Advertisement

Models and Interpretation in Human Sciences: Anthropology and the Theoretical Notion of Field

  • Silvana Borutti
Chapter
  • 104 Downloads
Part of the Synthese Library book series (SYLI, volume 195)

Abstract

The present paper consists of three parts. In the introduction (I), I describe briefly the epistemological model which is the premise of my analysis. My argument is that knowledge in human sciences is essentially interpretive knowledge. In the central part of my paper (II), I deal with the problem of defining what interpretation is in a particular human science, that is anthropology. Once assumed, as I do, that an anthropological fact is only given in relation to a point of view, or to a pre-compre-hension of the fact, we must analyze the specific features of such a relation. The framework of the cognitive relation, in the ethnographic experience, is the field. Given that, the field is not to be taken as a background or a generic container of this relation. Rather, it determines its specific features. As we shall see, these features are basically dialogical. Finally, in the third part (III), I shall put forward some points in order to discuss the role of language and dialogic interaction in the cognitive strategies of anthropology.

Keywords

Communicative Context Human Science Interpretive Approach Interpretive Model Social Discourse 
These keywords were added by machine and not by the authors. This process is experimental and the keywords may be updated as the learning algorithm improves.

Preview

Unable to display preview. Download preview PDF.

Unable to display preview. Download preview PDF.

References

  1. Bateson, G.: 1972, Steps to an Ecology of Mind ,Chandler Publishing Company, New York.Google Scholar
  2. Blumenberg, H.: 1960, ‘Paradigmen zu einer Metaphorologie’, Archiv für Begriffgeschiente ,Vol. VI, Bouvier und Co., Bonn.Google Scholar
  3. Cassirer, E.: 1923, Philosophie der Symbolischen Formen ,Copyright Bruno Cassirer, Oxford.Google Scholar
  4. Ducrot, O.: 1972, Dire et ne pas dire. Principes de sémantique linguistique ,Hermann, Paris.Google Scholar
  5. Ducrot, O.: 1973, La preuve et le dire. Langage et logique ,avec la collaboration de M.C. Barbault et J. Depresle, Mame, Paris.Google Scholar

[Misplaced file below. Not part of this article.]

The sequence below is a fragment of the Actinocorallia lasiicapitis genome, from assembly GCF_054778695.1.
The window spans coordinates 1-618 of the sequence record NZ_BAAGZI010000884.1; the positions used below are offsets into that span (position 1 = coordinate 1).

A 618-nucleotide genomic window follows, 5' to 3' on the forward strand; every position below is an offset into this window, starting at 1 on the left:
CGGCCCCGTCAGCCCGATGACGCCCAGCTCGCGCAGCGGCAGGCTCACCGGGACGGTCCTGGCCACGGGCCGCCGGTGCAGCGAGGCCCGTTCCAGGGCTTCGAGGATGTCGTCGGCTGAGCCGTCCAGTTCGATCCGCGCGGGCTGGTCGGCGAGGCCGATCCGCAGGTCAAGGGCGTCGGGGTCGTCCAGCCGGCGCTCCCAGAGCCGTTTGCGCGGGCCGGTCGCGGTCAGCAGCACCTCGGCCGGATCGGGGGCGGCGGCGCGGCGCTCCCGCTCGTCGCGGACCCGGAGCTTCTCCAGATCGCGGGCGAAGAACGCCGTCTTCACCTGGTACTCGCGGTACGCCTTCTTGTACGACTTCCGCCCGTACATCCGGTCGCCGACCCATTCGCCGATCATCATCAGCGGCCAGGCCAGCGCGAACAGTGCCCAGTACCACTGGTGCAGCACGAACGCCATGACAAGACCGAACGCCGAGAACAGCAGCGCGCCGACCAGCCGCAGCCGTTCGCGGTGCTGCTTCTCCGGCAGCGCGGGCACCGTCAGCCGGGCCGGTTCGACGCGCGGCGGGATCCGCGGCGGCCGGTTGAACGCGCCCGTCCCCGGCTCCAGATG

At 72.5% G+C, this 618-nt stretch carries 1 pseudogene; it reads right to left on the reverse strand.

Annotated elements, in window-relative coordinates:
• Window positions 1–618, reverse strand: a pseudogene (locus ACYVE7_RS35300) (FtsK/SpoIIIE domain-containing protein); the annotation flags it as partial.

6. Dwyer, K.: 1982, Moroccan Dialogues. Anthropology in Question ,J. Hopkins University Press, Baltimore.Google Scholar
  7. Fabian, J.: 1971: ‘Language, History and Anthropology’, Philosophy of Social Sciences ,pp. 19–47.Google Scholar
  8. Favret-Saada, J.: 1977, Les mots, la mort, les sorts: la sorcel-lerie dans le Bocage ,Gallimard, Paris.Google Scholar
  9. Favret-Saada, J. and Contreras, J.: 1981, Corps pour corps, en-quête sur la sorcellerie dans le Bocage ,Paris.Google Scholar
  10. Freud, S.: 1925. Die Verneinung, Gesammelte Werke ,Vol. XIV, Frankfurt am Main, 1948, pp. 9–15.Google Scholar
  11. Gadamer, H.G.: 1965, Wahrheit und Methode ,Mohr, Tübingen.Google Scholar
  12. Geertz, C: 1973, The Interpretation of Cultures ,Basic Books, New York.Google Scholar
  13. Geertz, C: 1980, Negara: The Theatre State in Nineteenth-Century Bali ,Princeton University Press, Princeton.Google Scholar
  14. Geertz, C: 1983, Local Knowledge. Further Essays in Interpretive Anthropology ,Basic Books, New York.Google Scholar
  15. Guidieri, R.: 1980, La route des morts ,Seuil Paris.Google Scholar
  16. Hanson, N.R.: 1958, Patterns of Discovery. An Inquiry into the Conceptual Foundations of Science ,Cambridge University Press, Cambridge.Google Scholar
  17. Hesse, M.: 1966, 19702, Models and Analogies in Science ,University of Notre Dame Press, Notre Dame (Indiana).Google Scholar
  18. Holy, L. and Stuchlik, M. (eds.): 1981, The Structure of Folk Models ,Academic Press, London.Google Scholar
  19. Lévi-Strauss, C.: 1949, Les structures élémentaires de la paren-té ,Presses Universitaires de France, Paris.Google Scholar
  20. Lévi-Strauss, C.: 1962, La pensée sauvage ,Librairie Plon, Paris.Google Scholar
  21. Lowry, J.: 1981, ‘Theorizing “Observation”’, in Pinxten, R. and Karnoouh, C. (eds.), Observation in Anthropology, Studies in Knowledge ,Copyright Communication & Cognition, Ghent, pp. 7–23.Google Scholar
  22. Malinowski, B.: 1922, 19728, Argonauts of the Western Pacific, Routledge & Kegan Paul, London.Google Scholar
  23. Malinowski, B.: 1967, A Diary in the Strict Sense of the Term, Routledge & Kegan Paul, London.Google Scholar
  24. Meyer, M.: 1986, De la problématologie. Philosophie ,science et langage ,Mardaga, Bruxelles.Google Scholar
  25. Parret, H.: 1984, ‘Regularities, Rules and Strategies’, Journal of Pragmatics ,vol. 8, 4, pp. 569–592.CrossRefGoogle Scholar
  26. Pinxten, R.: 1981, ‘Observation in Anthropology: Positivism and Subjectivism Combined’, in Pinxten, R. and Karnoouh, C. (eds.), Observation in Anthropology, Studies in Knowledge ,Copyright Communication & Cognition, Ghent, pp. 57–83.Google Scholar
  27. Ricoeur, P.: 1970, Freud and Philosophy ,Yale University Press, New Haven.Google Scholar
  28. Ricoeur, P.: 1975, La métaphore vive ,Seuil, Paris.Google Scholar
  29. Shankman, P.: 1984, ‘The Thick and the Thin: On the Interpretive Theoretical Program of Clifford Geertz’, Current Anthropology, Vol. 25, 3, pp. 261–279.CrossRefGoogle Scholar
  30. Sperber, D.: 1982, Le savoir des anthropologues ,Hermann, Paris.Google Scholar
  31. Wagner, R.: 1975, 19812, The Invention of Culture ,University of Chicago Press, Chicago.Google Scholar
  32. Wittgenstein, L.: 1953, 19582, Philosophical Investigations, Blackwell, Oxford.Google Scholar
  33. Wittgenstein, L.: 1958, 19692, The Blue and the Brown Books, Blackwell, Oxford.Google Scholar

Copyright information

© D. Reidel Publishing Company 1988

Authors and Affiliations

  • Silvana Borutti
    • 1
  1. 1.Dipartimento di FilosofiaUniversitä degli Studi di PaviaItaly

Personalised recommendations